"Come on," he invited. "Let's walk through the palms. We need a few planks, and we might as well get them now."

By the time the scientists approached the pier, the boys had explored the central part of the island and had returned to the cottage lugging planks found in the ruin of a cottage apparently blown down by some long-past hurricane. They dropped the planks beside the house and hurried to catch the line that Zircon threw, then they warped the Water Witch in to the dock.

All hands turned to, and in a short time supplies were unloaded and stored, beds were made with linen and blankets loaned by Dr. Ernst, and the cottage began to take on an inhabited look.

While Tony Briotti began preparations for dinner, the boys carried their aqualung equipment to the shed at the rear of the cottage and began to check it over. Since their lives would depend on proper functioning of the equipment, they inspected the regulators carefully, checking the condition of the neoprene flaps. Once checked, the regulators were hung on nails on the shed walls, out of harm's way.

The next step was to inspect the tanks. Rick had already looked them over, but for the sake of safety the boys did it again. There were six of them, each of seventy-cubic-feet capacity. There was an advantage to this particular capacity at the depth where they expected to dive; a diver could work only fifteen minutes at 120 feet without requiring decompression, and seventy cubic feet of air would last just long enough. Double tanks would have meant the boys would be able to stay down nearly twice as long, but would also have meant the nuisance of waiting through the decompression period of about thirteen minutes ten feet below the surface on the ascent. For this reason, the boys planned to dive with single tanks, leaving the spares on the surface.

Of course, to get even fifteen minutes of diving at twenty fathoms the tanks had to be filled to capacity. When full, they were under enormous internal pressure of over two thousand pounds per square inch. The tanks had been filled at Spindrift, but the boys decided to check them again, in case there had been some leakage through the valves during shipment.

Scotty swung one tank upright and prepared to attach the pressure gauge. Rick, inspecting another tank for bumps that might have weakened the tank wall, saw him do it.

For a moment Rick continued his inspection, then what he had seen suddenly registered. He yelled, "Scotty! The valve!"

In that instant, as Scotty attached the pressure gauge, the valve blew out!

The entire valve assembly and the pressure gauge, propelled by the tremendous pressure in the tank, blew straight upward, ripping clear of Scotty's hand and taking a patch of skin along. The ascending assembly, traveling with bullet speed, clipped a lock of hair from his bent head.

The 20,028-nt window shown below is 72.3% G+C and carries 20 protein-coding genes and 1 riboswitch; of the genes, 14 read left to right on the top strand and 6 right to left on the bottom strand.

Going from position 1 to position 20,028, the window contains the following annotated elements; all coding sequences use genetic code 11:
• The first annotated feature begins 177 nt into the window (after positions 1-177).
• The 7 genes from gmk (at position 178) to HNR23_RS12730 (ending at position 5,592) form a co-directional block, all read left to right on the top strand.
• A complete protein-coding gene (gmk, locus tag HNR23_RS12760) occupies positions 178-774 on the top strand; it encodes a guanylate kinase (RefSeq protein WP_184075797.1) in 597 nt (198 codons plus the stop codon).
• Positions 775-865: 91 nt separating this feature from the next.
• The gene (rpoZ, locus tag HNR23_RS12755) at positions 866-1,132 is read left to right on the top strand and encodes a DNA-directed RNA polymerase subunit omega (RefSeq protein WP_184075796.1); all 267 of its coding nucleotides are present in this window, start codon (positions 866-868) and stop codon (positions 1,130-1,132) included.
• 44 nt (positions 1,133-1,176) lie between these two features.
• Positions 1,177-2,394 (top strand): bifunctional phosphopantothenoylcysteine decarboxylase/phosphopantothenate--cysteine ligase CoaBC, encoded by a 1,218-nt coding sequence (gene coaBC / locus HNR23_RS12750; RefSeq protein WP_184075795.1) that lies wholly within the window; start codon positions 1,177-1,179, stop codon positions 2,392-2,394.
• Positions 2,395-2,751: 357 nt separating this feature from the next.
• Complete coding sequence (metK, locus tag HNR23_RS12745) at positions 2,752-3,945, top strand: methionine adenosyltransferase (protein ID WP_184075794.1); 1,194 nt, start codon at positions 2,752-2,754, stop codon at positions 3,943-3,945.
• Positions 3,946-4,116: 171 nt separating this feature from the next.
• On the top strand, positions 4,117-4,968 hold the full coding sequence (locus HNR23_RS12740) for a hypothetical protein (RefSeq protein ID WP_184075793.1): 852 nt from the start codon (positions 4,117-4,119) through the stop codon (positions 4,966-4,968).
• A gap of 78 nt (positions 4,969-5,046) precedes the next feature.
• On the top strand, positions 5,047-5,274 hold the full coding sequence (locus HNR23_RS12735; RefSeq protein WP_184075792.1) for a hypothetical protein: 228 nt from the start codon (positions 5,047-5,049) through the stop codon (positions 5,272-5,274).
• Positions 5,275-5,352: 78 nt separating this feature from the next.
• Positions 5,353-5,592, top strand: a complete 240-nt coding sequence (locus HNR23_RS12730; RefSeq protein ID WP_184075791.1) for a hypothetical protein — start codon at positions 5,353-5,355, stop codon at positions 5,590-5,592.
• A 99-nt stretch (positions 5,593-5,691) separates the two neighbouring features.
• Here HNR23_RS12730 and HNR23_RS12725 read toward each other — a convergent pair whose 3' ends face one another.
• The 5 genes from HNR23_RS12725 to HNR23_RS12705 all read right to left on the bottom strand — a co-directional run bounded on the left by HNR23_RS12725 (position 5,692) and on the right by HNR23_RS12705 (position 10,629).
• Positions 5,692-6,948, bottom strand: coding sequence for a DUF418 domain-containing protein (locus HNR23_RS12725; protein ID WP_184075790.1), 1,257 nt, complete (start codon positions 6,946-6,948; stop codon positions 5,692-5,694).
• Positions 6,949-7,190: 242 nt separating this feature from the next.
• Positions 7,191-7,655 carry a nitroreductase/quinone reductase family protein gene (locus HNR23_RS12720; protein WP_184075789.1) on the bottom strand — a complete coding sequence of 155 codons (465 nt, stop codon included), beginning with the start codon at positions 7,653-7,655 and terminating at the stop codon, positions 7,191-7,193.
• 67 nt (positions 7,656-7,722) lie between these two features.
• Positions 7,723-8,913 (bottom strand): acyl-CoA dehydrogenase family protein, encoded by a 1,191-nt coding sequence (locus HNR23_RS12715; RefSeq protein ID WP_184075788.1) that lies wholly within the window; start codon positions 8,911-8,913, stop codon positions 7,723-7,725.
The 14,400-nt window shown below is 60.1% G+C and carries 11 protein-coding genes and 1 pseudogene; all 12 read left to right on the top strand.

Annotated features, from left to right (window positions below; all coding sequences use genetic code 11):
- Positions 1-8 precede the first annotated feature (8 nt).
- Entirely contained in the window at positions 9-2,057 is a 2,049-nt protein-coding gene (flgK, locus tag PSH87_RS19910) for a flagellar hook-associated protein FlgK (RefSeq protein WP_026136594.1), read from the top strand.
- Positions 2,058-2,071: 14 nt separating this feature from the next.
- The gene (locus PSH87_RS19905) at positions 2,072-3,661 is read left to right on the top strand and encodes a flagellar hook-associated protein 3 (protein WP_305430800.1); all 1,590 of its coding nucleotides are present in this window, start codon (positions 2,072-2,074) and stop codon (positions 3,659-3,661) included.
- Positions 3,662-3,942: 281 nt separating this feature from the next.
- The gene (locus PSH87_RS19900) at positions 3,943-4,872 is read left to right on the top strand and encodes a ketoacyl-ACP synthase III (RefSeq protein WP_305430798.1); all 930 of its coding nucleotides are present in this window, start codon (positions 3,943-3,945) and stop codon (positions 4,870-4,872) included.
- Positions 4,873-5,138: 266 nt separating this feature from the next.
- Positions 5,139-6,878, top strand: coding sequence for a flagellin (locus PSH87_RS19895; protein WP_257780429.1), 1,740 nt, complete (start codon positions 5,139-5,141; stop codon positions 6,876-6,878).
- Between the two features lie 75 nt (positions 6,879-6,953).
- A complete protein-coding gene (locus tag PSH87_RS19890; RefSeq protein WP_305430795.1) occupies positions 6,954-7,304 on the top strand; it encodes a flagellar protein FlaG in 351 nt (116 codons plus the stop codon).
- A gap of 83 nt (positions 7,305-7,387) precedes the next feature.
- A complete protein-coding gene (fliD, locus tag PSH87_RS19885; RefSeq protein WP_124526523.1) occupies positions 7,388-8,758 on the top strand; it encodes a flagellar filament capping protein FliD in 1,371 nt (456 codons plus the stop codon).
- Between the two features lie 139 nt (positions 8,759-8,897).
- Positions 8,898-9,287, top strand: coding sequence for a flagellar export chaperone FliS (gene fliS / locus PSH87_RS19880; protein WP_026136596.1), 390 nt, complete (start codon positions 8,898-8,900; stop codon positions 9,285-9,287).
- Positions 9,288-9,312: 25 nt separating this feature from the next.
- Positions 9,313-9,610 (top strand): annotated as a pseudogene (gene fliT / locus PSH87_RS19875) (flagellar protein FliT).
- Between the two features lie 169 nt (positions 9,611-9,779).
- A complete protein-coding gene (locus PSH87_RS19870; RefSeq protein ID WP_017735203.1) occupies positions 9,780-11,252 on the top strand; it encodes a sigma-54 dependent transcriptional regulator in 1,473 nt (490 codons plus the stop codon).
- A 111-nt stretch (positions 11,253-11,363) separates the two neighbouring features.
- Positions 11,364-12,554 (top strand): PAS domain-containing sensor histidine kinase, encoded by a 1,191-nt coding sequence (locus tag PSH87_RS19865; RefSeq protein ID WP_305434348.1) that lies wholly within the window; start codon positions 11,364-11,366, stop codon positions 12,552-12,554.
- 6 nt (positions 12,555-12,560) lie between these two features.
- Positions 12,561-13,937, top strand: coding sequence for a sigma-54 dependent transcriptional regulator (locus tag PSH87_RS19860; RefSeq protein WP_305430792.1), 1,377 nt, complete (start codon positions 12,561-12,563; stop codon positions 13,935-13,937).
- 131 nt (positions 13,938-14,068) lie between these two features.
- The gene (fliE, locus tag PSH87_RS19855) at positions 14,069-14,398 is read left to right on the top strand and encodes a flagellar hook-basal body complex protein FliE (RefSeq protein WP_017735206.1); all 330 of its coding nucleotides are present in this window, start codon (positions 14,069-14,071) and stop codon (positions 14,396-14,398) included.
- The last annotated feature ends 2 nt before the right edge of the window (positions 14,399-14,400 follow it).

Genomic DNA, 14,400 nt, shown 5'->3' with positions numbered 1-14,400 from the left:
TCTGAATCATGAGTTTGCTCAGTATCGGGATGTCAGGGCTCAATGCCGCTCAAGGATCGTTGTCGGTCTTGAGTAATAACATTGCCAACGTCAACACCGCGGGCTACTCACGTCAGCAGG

The valve assembly, traveling with bullet speed, barely missed Scotty's head

Scotty yelled, "Run!"

The tank, its air free to escape, writhed and turned, then fell over on its side. It was like an inflated balloon, turned loose to fly around a room. Air jetted from it with terrific velocity, so that the tank was, for the period while its air lasted, a true rocket.

It struck the wall of the shed and went through it like paper, smashed into a stud and caromed slightly, so that its trajectory was altered enough to drive it directly at Rick. He fell flat and it went over, just grazing him, then flew into the palm grove. It hit a palm a slanting blow and turned upward, shooting high in the air, clipping off the top of another palm as it went.

As the boys watched, horrified, it climbed straight up. Then, its high pressure nearly exhausted, it turned leisurely and plunged back into the grove, almost burying itself in the sandy soil.

The boys sat down and stared weakly at each other. For the first time, Rick noted that Scotty's hand was bleeding. He said shakily, "Here, let me look at that."

The scientists rushed out of the house and demanded to know what had happened. The tank had blown through its devastating course so fast that they had not even had time to get outdoors.

Zircon bandaged Scotty's hand with supplies from the first-aid kit while the boys told them what had happened. Tony said, "Very careless, leaving a valve loose like that."

Rick told him positively, "It wasn't left unscrewed, Tony. We always use a wrench on those valves because high pressure is so dangerous. And it wasn't like that yesterday. I checked the tanks when we stowed them on the boat."

Scotty gestured toward the other tanks. "Better take a look."

Rick did so, and gave a low whistle. The valves had all been loosened. They were in place only by a turn or two of the threads.

"They could have come out any time," he said grimly. "Any rough handling could have knocked a valve out. And if it had happened on the boat, the tank would have gone right through the bottom or side. It was just luck Scotty and I weren't killed."

Zircon wordlessly found the valve wrench and got to work screwing the assemblies back in place. The others watched silently, until Scotty said, "Well, at least we're out of St. Thomas. There won't be any more sabotage!"